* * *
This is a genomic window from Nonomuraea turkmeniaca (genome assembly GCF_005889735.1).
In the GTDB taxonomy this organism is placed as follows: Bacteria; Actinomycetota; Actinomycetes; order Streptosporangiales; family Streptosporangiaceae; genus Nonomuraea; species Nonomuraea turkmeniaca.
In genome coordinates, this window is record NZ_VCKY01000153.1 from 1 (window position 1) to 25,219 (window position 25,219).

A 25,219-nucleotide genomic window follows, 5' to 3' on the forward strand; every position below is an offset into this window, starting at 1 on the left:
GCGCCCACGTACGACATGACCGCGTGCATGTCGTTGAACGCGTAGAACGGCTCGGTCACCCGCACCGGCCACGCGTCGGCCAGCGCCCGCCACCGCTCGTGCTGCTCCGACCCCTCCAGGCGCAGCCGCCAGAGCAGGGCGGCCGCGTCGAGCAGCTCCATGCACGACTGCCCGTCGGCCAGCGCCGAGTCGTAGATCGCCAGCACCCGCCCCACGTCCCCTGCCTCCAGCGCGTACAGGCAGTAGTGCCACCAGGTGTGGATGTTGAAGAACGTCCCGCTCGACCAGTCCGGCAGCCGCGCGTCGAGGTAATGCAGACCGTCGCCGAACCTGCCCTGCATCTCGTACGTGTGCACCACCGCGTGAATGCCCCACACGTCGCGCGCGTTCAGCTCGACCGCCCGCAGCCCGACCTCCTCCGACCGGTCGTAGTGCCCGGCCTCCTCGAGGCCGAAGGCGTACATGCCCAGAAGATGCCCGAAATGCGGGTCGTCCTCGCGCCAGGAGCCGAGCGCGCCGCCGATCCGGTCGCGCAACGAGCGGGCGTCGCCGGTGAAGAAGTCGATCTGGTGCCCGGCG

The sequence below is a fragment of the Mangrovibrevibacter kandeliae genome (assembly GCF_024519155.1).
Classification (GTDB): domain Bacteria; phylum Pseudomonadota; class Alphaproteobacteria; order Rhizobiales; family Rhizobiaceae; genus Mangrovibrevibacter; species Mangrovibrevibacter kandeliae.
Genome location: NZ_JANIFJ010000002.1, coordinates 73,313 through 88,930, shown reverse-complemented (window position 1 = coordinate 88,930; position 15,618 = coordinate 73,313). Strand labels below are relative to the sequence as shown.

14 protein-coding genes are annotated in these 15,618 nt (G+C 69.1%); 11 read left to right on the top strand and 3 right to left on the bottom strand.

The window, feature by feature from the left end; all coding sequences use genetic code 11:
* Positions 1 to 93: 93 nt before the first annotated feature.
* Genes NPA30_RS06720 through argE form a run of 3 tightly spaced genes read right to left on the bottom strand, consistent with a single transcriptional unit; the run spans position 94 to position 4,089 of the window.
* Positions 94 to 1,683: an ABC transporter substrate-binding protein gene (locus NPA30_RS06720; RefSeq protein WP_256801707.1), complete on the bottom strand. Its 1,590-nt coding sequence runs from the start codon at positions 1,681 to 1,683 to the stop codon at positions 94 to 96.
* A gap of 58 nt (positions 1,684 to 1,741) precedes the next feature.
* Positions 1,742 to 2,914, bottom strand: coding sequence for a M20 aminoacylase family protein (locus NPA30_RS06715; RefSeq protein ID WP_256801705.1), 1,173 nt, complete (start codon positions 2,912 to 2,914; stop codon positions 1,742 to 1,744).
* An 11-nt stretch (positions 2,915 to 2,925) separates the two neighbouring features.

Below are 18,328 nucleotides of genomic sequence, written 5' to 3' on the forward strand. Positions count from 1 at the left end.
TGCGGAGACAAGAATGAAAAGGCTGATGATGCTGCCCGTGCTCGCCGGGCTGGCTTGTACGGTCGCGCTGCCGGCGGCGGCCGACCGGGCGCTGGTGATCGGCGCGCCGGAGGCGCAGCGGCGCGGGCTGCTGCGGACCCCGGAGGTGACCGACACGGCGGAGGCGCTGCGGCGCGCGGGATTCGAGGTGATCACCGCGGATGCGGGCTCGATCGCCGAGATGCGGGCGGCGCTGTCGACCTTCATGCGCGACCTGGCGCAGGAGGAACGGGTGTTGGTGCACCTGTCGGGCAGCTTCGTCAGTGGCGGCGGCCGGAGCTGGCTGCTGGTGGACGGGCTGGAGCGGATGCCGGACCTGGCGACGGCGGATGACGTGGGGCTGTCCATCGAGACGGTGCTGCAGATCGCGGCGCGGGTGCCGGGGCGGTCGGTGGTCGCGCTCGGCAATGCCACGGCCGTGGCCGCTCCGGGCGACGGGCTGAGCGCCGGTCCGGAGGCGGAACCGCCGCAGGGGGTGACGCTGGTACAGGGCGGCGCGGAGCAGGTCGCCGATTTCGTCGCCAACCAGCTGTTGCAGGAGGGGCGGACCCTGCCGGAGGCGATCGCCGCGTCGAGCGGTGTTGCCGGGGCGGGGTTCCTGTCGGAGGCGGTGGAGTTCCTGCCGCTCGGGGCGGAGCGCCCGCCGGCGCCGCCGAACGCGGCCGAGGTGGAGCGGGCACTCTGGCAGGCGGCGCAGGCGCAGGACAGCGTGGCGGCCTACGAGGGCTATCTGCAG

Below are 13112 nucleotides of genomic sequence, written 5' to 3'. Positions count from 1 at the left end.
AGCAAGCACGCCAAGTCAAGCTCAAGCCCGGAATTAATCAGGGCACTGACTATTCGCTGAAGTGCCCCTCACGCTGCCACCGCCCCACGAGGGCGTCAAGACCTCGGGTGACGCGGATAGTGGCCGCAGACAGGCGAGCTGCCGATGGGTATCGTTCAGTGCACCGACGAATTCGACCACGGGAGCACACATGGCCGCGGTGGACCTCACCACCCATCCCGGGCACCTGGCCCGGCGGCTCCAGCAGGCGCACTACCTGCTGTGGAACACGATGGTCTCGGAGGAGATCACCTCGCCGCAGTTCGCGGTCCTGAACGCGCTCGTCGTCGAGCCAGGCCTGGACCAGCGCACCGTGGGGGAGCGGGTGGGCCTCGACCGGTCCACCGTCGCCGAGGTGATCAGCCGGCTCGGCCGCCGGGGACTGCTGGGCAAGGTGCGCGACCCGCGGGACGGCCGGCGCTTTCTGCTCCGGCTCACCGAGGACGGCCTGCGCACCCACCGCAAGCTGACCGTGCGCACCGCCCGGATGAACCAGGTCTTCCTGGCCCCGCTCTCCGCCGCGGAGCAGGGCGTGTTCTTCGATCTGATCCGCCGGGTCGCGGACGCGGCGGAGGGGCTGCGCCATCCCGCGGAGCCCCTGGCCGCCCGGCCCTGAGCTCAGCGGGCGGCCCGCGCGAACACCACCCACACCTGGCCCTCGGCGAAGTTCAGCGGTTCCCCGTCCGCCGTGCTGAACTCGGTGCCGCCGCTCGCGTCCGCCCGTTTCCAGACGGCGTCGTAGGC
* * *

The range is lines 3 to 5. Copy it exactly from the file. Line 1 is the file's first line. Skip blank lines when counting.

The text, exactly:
In genome coordinates, this window is record NZ_VCKY01000153.1 from 1 (window position 1) to 25,219 (window position 25,219).

A 25,219-nucleotide genomic window follows, 5' to 3' on the forward strand; every position below is an offset into this window, starting at 1 on the left:
GCGCCCACGTACGACATGACCGCGTGCATGTCGTTGAACGCGTAGAACGGCTCGGTCACCCGCACCGGCCACGCGTCGGCCAGCGCCCGCCACCGCTCGTGCTGCTCCGACCCCTCCAGGCGCAGCCGCCAGAGCAGGGCGGCCGCGTCGAGCAGCTCCATGCACGACTGCCCGTCGGCCAGCGCCGAGTCGTAGATCGCCAGCACCCGCCCCACGTCCCCTGCCTCCAGCGCGTACAGGCAGTAGTGCCACCAGGTGTGGATGTTGAAGAACGTCCCGCTCGACCAGTCCGGCAGCCGCGCGTCGAGGTAATGCAGACCGTCGCCGAACCTGCCCTGCATCTCGTACGTGTGCACCACCGCGTGAATGCCCCACACGTCGCGCGCGTTCAGCTCGACCGCCCGCAGCCCGACCTCCTCCGACCGGTCGTAGTGCCCGGCCTCCTCGAGGCCGAAGGCGTACATGCCCAGAAGATGCCCGAAATGCGGGTCGTCCTCGCGCCAGGAGCCGAGCGCGCCGCCGATCCGGTCGCGCAACGAGCGGGCGTCGCCGGTGAAGAAGTCGATCTGGTGCCCGGCG